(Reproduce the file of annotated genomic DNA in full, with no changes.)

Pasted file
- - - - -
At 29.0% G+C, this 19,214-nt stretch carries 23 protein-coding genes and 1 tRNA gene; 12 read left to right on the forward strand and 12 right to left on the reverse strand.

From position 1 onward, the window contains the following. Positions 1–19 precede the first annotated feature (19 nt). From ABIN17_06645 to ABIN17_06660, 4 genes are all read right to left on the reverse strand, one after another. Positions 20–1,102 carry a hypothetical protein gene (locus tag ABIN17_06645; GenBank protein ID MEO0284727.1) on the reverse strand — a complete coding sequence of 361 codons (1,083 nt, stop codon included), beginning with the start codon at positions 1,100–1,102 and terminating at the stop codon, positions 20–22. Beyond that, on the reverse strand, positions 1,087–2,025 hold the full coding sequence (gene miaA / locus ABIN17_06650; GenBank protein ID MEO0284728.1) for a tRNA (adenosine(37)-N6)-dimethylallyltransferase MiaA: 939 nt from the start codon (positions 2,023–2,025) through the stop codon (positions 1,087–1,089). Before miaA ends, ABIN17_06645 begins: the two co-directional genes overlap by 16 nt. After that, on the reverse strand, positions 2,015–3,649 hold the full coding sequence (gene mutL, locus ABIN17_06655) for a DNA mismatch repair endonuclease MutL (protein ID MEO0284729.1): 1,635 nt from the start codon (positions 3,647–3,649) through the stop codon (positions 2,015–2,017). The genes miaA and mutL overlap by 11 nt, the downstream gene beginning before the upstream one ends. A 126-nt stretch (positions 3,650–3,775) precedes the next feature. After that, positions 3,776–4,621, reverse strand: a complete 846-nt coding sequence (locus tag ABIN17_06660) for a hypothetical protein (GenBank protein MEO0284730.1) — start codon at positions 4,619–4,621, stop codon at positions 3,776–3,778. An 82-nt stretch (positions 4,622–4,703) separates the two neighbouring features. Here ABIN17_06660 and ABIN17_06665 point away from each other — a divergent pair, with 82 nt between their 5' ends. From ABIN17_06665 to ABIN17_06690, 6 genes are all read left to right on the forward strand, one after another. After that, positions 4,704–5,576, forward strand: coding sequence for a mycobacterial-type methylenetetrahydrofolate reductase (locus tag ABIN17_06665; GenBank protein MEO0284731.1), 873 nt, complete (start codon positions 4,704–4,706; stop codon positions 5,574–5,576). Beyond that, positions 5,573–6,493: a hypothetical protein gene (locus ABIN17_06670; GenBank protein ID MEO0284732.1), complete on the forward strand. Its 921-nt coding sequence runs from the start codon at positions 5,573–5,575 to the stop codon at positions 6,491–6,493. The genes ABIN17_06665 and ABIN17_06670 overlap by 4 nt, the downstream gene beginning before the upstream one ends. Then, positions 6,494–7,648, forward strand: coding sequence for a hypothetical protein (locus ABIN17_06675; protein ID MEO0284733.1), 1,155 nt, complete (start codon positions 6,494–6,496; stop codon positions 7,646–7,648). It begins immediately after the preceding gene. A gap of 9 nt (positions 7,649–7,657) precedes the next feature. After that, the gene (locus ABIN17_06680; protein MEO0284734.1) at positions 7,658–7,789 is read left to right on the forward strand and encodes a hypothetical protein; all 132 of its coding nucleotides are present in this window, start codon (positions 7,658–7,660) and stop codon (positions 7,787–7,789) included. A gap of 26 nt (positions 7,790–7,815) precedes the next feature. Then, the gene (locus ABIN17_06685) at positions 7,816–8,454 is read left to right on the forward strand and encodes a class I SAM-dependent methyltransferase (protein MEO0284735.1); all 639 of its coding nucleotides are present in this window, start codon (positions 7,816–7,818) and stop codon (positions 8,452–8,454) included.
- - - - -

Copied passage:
At 29.0% G+C, this 19,214-nt stretch carries 23 protein-coding genes and 1 tRNA gene; 12 read left to right on the forward strand and 12 right to left on the reverse strand.

From position 1 onward, the window contains the following. Positions 1–19 precede the first annotated feature (19 nt). From ABIN17_06645 to ABIN17_06660, 4 genes are all read right to left on the reverse strand, one after another. Positions 20–1,102 carry a hypothetical protein gene (locus tag ABIN17_06645; GenBank protein ID MEO0284727.1) on the reverse strand — a complete coding sequence of 361 codons (1,083 nt, stop codon included), beginning with the start codon at positions 1,100–1,102 and terminating at the stop codon, positions 20–22. Beyond that, on the reverse strand, positions 1,087–2,025 hold the full coding sequence (gene miaA / locus ABIN17_06650; GenBank protein ID MEO0284728.1) for a tRNA (adenosine(37)-N6)-dimethylallyltransferase MiaA: 939 nt from the start codon (positions 2,023–2,025) through the stop codon (positions 1,087–1,089). Before miaA ends, ABIN17_06645 begins: the two co-directional genes overlap by 16 nt. After that, on the reverse strand, positions 2,015–3,649 hold the full coding sequence (gene mutL, locus ABIN17_06655) for a DNA mismatch repair endonuclease MutL (protein ID MEO0284729.1): 1,635 nt from the start codon (positions 3,647–3,649) through the stop codon (positions 2,015–2,017). The genes miaA and mutL overlap by 11 nt, the downstream gene beginning before the upstream one ends. A 126-nt stretch (positions 3,650–3,775) precedes the next feature. After that, positions 3,776–4,621, reverse strand: a complete 846-nt coding sequence (locus tag ABIN17_06660) for a hypothetical protein (GenBank protein MEO0284730.1) — start codon at positions 4,619–4,621, stop codon at positions 3,776–3,778. An 82-nt stretch (positions 4,622–4,703) separates the two neighbouring features. Here ABIN17_06660 and ABIN17_06665 point away from each other — a divergent pair, with 82 nt between their 5' ends. From ABIN17_06665 to ABIN17_06690, 6 genes are all read left to right on the forward strand, one after another. After that, positions 4,704–5,576, forward strand: coding sequence for a mycobacterial-type methylenetetrahydrofolate reductase (locus tag ABIN17_06665; GenBank protein MEO0284731.1), 873 nt, complete (start codon positions 4,704–4,706; stop codon positions 5,574–5,576). Beyond that, positions 5,573–6,493: a hypothetical protein gene (locus ABIN17_06670; GenBank protein ID MEO0284732.1), complete on the forward strand. Its 921-nt coding sequence runs from the start codon at positions 5,573–5,575 to the stop codon at positions 6,491–6,493. The genes ABIN17_06665 and ABIN17_06670 overlap by 4 nt, the downstream gene beginning before the upstream one ends. Then, positions 6,494–7,648, forward strand: coding sequence for a hypothetical protein (locus ABIN17_06675; protein ID MEO0284733.1), 1,155 nt, complete (start codon positions 6,494–6,496; stop codon positions 7,646–7,648). It begins immediately after the preceding gene. A gap of 9 nt (positions 7,649–7,657) precedes the next feature. After that, the gene (locus ABIN17_06680; protein MEO0284734.1) at positions 7,658–7,789 is read left to right on the forward strand and encodes a hypothetical protein; all 132 of its coding nucleotides are present in this window, start codon (positions 7,658–7,660) and stop codon (positions 7,787–7,789) included. A gap of 26 nt (positions 7,790–7,815) precedes the next feature. Then, the gene (locus ABIN17_06685) at positions 7,816–8,454 is read left to right on the forward strand and encodes a class I SAM-dependent methyltransferase (protein MEO0284735.1); all 639 of its coding nucleotides are present in this window, start codon (positions 7,816–7,818) and stop codon (positions 8,452–8,454) included.